SUGARPROOF: The Hidden Dangers of Sugar

For the recently-released book, SUGARPROOF: The Hidden Dangers of Sugar That Are Putting Your Child’s Health at Risk and What You Can Do (Avery/Penguin Random House), Dr. Michael Goran, Ph.D., professor of pediatrics at the Children’s Hospital of Los Angeles, co-director of the USC Diabetes and Obesity Research Institute and expert in childhood nutrition, teams up with co-author Dr. Emily Ventura, an expert in nutrition education and recipe development. 

The book is particularly topical with the U.S. Food & Drug Administration’s recent changes to the Nutrition Facts label, listing hidden sugars, and the new USDA dietary guidelines now recommending infants age 0-2 consume zero added sugars. COVID-19 also adds urgency as high sugar diets weaken the immune system, increasing susceptibility to viral infections.

Sugarproof guides readers through the modern-day  “Sugar Storm,” providing realistic family-based solutions. “Sugarproof” isn’t about quitting sugar entirely, it’s about becoming a smart consumer, identifying and replacing hidden sugars while reducing reliance on sweet foods and drinks as daily staples by transitioning from processed foods (70% of which contain added sugars) to a more whole foods-based diet. Sugarproof also busts myths about the various types of sugars and sweeteners. 

In a groundbreaking study, Dr. Michael Goran and his team conducted a detailed analysis of the sugary products that kids love and how they impact everyday life. What they found was that many yogurts, cereals, sodas, and juices often had more sugar than advertised and contained different types of sugar than were being disclosed. The overabundance of sugar, and different types of sugar, can have a direct adverse effect on kids’ weight, chronic disease risk, behavior, and how well they do in school. High sugar intake has also been associated with longer term cognitive decline, including Dementia and Alzheimer’s disease as well as contributing to increased lifelong risk of cancer.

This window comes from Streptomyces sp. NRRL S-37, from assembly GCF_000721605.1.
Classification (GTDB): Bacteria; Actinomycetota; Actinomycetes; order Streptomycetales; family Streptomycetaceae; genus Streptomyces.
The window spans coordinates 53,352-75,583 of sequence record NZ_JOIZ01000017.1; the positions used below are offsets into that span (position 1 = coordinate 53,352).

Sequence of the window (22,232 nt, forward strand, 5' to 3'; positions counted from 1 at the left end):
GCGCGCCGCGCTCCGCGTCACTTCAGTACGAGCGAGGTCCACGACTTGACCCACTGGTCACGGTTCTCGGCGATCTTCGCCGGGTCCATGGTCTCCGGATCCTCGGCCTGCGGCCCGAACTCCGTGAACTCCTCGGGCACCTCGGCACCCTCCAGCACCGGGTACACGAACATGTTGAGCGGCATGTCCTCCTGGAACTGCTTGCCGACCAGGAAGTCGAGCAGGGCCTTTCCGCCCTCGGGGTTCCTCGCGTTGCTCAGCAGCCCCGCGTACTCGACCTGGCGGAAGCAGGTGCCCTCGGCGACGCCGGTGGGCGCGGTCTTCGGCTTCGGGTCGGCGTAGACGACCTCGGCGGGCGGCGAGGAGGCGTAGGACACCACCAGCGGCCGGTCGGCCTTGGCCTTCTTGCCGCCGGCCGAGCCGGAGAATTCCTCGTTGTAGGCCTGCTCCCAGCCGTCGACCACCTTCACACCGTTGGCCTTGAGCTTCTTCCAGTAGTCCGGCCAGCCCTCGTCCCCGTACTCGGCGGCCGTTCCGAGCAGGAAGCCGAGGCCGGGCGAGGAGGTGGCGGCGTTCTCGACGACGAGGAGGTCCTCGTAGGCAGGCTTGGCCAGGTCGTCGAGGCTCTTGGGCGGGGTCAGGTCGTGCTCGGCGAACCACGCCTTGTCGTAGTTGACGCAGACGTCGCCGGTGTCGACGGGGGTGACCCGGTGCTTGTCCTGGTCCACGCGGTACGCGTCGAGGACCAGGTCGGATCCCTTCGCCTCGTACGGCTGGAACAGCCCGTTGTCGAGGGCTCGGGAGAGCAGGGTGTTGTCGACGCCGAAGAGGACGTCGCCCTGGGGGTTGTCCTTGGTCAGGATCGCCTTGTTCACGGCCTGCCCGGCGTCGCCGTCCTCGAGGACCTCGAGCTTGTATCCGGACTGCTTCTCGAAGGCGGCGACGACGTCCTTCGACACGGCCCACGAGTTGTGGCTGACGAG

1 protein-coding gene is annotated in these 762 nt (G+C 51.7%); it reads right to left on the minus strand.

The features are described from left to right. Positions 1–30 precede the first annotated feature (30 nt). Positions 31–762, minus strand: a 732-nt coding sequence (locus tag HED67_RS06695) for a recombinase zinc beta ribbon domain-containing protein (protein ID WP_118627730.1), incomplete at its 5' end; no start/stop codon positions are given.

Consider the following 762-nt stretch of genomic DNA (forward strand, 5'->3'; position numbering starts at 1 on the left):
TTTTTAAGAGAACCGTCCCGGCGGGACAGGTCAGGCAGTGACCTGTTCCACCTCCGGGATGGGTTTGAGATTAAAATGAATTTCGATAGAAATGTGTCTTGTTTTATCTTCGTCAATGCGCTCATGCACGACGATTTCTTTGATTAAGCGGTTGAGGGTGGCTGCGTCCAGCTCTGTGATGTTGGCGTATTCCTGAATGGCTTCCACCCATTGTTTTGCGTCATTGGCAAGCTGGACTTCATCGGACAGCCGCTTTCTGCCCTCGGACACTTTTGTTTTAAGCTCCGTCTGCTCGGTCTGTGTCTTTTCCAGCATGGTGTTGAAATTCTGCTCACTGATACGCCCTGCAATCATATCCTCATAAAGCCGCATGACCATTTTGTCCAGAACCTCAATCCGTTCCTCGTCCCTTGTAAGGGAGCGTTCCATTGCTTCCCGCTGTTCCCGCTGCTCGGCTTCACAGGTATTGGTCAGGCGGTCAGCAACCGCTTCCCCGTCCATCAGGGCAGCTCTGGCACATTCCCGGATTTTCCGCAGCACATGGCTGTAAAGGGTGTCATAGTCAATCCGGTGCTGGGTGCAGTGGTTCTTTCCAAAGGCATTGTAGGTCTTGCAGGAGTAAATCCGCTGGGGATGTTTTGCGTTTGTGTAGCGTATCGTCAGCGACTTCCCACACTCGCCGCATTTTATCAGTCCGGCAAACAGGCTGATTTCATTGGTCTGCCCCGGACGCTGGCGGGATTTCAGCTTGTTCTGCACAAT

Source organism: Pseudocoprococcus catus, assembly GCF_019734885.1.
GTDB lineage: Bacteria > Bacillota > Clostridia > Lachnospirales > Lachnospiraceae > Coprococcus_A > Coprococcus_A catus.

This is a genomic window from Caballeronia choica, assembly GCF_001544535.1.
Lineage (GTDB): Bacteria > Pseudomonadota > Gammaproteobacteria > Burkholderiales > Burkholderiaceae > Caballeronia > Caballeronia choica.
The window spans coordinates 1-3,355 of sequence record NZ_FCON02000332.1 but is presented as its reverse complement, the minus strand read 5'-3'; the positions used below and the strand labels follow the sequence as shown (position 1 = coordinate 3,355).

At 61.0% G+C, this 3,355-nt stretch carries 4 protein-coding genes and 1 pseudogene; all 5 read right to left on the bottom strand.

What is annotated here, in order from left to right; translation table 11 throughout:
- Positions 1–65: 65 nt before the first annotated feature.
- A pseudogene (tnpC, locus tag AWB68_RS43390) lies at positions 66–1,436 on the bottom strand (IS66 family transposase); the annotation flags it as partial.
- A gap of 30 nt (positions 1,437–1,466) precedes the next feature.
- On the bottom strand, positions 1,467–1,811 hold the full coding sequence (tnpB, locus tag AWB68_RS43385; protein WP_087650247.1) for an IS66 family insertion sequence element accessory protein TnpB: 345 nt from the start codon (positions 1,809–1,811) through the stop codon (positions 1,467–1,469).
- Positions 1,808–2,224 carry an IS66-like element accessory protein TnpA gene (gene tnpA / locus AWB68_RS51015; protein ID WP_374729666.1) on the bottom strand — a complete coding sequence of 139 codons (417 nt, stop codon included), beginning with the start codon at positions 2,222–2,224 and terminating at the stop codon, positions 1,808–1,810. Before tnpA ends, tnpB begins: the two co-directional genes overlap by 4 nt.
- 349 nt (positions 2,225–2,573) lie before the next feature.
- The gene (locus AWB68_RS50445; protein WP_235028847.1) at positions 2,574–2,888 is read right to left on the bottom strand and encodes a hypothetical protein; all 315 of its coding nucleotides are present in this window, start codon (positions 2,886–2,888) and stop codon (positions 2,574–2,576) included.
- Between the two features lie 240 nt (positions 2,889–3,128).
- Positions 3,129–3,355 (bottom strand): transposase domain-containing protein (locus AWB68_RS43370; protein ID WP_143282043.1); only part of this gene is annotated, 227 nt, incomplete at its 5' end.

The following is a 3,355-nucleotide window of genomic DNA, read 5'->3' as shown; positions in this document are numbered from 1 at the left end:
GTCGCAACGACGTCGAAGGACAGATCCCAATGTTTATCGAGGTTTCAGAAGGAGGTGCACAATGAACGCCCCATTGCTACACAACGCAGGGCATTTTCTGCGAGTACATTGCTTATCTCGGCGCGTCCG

In Sugarproof, Goran and Ventura explain how babies are born with a built-in preference for sweet flavors, which is supposed to be protective so that babies like breastmilk, seek out calories and avoid contaminated foods. However, this protective mechanism backfires in today’s high sugar environment, making their developing bodies particularly susceptible to the adverse effects of too much sugar. Food companies target this innate preference for sweetness through advances in food technology, delivering new types of artificial sugars and processed sweeteners like fruit juice concentrates, and then using aggressive marketing campaigns that target children by using their favorite sports heroes and celebrities.

We also learn that children don’t need to be overweight to have a sugar problem. In fact, even if well-meaning parents purchase organic options, their children could still have dangerously high levels of blood lipids or body fat wrapped around internal organs. 

Sugarproof encourages families to take on a life-changing 7-Day No Added Sugar Challenge. Learning how to sugar-proof your life is an empowering journey for the whole family designed to bring sugar consumption to a reasonable level.

The 7-Day No Added Sugar Challenge gives families that start with tools to reboot their diets, identify everyday sources of hidden sugars and find alternative replacements. The book also offers a 28-Day No Added Sugar Challenge for those seeking a more gradual plan. Goran and Ventura offer a reliable and straightforward theory-based approach, encouraging family-based solutions, including easy steps like engaging children in the shopping and cooking process, which will inspire kids to adopt healthier eating habits and the ability to self-regulate sugar. Sugarproof includes 39 food and beverage recipes that are easy, kid-friendly, flavorful, and flexible to account for different food preferences and needs within families.

For more information or to purchase a copy of the book, visit:

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  • All carbohydrates are processed as sugar or glucose by the body, so beware of the "solution" of whole grains and starchy vegetables for obesity and metabolic problems.

  • In reply to Richard Davis:

    Thanks for your comment Richard.

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